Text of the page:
Yes! I believe that sexism and homophobia are not mutually exclusive from one another, and that if we are going to make meaningful strides toward ending homophobia in sports we must equally address the inherent sexism in sports. In this way, my feminist identity allows me to embrace and advocate for an inclusive understanding of masculinity and femininity regardless of sexual orientation, gender identity, or gender expression.

Do you feel that issues of masculinity are being adequately addressed?

I do not think there is enough of a dialogue occurring about how heterosexism and homophobia adversely affects the lives of straight men. We often hear how homophobic and sexist slurs damage women and the LGBT community, but rarely do we talk about how that language impacts the men that use it. I believe we will see far more progress in challenging and ending that type of language when we engage in conversations about what it really means to be “masculine.”

Have you had specific interactions with people through your work that really stick with you? For instance, did you ever have a great experiencing changing somebody’s mind about the LGBTQ community, or engage in a debate that changed your perspective?

The first thing that comes to mind is the person that initially inspired me to speak out: Gloria Steinem. I have had the honor and pleasure of meeting so many brave and passionate people, but it was a speech Gloria Steinem gave that influences much of what I do today. She said, “go towards the fear.” We all have an intuitive understanding of what is right and wrong, but rarely do we act when an opportunity presents itself. That simple phrase continues to push me to speak louder and do more.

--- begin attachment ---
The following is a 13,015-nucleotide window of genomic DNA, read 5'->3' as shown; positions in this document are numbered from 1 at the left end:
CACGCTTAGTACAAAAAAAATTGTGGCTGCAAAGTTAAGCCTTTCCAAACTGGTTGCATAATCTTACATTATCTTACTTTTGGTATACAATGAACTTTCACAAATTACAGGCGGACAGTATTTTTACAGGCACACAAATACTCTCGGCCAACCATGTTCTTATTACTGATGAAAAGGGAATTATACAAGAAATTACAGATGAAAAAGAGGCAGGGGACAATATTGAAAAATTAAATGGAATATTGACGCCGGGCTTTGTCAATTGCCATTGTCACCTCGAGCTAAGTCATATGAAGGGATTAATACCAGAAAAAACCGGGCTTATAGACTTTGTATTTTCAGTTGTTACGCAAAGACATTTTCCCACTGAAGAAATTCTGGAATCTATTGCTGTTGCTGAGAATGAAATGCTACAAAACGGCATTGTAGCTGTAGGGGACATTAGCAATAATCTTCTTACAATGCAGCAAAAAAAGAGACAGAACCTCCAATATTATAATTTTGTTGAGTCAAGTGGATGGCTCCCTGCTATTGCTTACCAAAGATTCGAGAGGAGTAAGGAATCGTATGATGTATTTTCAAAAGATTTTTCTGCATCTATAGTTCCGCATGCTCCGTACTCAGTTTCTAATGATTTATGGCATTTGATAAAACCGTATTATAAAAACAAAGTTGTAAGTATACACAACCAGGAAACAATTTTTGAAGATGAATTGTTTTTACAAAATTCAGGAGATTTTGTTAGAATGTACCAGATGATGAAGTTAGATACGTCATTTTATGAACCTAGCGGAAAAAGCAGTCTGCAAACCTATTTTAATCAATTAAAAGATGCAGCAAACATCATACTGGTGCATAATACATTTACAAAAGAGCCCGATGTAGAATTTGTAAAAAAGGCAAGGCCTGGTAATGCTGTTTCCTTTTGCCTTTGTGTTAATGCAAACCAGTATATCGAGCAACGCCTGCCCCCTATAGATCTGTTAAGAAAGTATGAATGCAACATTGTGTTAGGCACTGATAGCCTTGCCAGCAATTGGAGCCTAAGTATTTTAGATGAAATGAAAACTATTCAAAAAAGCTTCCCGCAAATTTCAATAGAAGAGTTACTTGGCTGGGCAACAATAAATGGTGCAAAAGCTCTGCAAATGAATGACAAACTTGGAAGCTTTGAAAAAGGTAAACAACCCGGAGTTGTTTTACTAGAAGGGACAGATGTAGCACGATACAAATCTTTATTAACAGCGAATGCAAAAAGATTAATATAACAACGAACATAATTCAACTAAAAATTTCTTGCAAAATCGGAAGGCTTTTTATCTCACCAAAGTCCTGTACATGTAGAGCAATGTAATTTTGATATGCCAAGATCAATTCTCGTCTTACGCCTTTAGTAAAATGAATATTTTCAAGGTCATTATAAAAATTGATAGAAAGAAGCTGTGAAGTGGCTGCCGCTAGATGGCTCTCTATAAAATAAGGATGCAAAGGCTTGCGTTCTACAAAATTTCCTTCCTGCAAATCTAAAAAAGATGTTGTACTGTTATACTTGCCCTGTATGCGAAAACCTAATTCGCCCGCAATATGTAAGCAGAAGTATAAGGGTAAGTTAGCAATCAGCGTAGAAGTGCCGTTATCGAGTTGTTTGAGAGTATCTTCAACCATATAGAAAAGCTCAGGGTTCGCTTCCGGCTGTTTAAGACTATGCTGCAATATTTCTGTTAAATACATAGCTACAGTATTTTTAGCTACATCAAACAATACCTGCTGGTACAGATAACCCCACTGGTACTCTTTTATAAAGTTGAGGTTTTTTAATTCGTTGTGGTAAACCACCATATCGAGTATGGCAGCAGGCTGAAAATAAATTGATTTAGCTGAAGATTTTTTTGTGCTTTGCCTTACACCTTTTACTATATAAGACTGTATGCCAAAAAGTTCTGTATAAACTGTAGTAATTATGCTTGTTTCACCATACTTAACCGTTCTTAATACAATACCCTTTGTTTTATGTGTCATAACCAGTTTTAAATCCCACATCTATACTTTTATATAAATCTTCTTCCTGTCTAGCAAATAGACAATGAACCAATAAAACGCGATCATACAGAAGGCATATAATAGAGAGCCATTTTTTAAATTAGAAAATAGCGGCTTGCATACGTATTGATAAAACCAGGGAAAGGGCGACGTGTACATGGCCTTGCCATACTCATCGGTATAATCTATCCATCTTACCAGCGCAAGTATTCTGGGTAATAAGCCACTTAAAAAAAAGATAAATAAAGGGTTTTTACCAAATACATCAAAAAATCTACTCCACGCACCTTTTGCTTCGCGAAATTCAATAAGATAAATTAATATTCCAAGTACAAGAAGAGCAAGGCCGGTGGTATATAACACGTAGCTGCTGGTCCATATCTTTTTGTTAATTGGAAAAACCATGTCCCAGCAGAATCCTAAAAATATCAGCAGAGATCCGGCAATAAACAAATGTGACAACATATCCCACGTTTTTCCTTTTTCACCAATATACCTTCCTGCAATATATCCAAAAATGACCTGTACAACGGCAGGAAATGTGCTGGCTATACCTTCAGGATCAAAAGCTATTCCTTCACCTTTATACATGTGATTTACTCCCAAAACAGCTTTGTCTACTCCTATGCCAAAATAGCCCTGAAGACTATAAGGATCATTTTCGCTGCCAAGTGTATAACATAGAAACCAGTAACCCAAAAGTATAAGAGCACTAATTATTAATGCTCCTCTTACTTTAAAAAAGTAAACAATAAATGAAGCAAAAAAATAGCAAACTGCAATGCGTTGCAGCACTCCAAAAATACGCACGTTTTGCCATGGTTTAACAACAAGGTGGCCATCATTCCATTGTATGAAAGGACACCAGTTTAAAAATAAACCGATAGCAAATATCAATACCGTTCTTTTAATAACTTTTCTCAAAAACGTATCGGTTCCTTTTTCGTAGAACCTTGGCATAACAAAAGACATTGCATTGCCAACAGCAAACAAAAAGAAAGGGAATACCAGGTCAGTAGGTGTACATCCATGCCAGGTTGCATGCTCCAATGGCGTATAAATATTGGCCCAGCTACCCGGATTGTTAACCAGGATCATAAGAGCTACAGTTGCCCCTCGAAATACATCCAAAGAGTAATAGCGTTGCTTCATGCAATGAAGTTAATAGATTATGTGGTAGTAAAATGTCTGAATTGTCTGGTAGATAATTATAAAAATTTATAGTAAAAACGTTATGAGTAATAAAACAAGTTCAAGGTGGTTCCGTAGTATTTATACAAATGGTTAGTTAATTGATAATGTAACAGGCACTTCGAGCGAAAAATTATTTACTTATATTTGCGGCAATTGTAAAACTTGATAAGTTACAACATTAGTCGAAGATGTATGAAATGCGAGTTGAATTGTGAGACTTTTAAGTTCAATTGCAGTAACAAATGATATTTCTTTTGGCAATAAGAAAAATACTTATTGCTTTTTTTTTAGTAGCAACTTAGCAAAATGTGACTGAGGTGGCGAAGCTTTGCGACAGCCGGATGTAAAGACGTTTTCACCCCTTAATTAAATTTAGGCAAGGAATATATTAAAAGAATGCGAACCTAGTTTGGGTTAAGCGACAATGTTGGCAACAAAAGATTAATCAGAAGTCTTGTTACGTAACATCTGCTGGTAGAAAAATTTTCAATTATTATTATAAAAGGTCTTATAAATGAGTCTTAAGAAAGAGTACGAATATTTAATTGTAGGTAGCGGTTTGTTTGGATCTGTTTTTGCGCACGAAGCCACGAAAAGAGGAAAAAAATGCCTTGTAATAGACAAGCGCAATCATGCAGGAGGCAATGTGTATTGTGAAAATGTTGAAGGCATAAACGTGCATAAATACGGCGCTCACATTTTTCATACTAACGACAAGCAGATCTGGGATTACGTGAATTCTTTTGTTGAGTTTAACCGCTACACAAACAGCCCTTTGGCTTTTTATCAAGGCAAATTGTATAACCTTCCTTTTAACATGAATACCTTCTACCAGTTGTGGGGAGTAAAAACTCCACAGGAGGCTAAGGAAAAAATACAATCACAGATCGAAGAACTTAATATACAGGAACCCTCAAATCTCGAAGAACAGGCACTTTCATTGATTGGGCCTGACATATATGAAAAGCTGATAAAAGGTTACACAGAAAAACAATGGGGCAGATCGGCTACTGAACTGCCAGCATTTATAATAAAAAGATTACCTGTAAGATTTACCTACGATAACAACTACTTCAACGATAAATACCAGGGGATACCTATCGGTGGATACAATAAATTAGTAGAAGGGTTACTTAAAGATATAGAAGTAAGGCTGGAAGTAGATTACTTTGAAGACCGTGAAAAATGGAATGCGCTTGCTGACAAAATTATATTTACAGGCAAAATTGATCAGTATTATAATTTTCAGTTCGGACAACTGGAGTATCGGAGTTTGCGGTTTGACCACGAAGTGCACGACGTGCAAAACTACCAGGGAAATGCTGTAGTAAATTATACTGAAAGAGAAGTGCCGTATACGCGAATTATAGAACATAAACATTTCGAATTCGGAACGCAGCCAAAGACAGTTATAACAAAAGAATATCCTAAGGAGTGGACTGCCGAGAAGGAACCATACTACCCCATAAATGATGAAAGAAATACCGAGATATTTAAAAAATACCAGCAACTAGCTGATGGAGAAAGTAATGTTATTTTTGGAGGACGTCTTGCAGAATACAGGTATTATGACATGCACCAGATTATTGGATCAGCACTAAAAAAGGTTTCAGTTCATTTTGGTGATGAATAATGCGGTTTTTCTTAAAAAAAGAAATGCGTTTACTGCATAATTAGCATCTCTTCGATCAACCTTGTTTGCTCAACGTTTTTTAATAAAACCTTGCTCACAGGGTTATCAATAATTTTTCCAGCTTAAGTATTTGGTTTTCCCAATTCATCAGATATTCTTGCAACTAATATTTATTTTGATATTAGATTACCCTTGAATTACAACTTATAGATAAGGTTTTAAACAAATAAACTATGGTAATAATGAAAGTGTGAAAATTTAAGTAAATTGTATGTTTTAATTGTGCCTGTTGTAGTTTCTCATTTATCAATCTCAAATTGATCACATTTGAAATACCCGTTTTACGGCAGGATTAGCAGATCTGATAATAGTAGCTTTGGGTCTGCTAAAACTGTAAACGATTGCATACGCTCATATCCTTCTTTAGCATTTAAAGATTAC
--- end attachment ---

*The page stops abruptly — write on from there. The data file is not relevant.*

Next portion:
Do you have any advice for teens and young adults who feel passionately about a cause, but don’t know what to do to get involved / take action?

Organize. Mobilize. Change the world.

There is unimaginable strength in numbers. If you are passionate about a cause, make a petition, get signatures, share it with your school or local newspaper, and then use that coverage to make a difference. Solving the smaller problems specific to your school or community will lead to greater action.

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  • Kyle Kremchek @ at 11:53 am, December 16th, 2012

    I believe it does not matter what you believe in or who you are as a person. What should matter is if you can do what your told and if you can do it right and efficiently. No matter if your straight, gay a woman or a man you are who you are and you should not be looked down on if others have different views on those things. People need to treat others the way they want to be treated because nobody wants to be put down or be neglected about things.

  • Connor Hartnett @ at 1:27 pm, December 16th, 2012

    This reading/interview really made me think about how serious this topic and issue is throughout our society. Especially in sports, many people believe it’s wrong to not be straight, but in my opinion Hudson did a bold thing. He stood out for what he believed in, and is trying to make a difference. This relates to Japanese Court Journals, and the online text because it shows that everyone is equal and should be able to make their own decisions on their own life without anybody questioning them. Everyone should have the ability to do what they would like to do, and not what other people are telling them to do.

  • Chris McKown @ at 10:31 pm, December 16th, 2012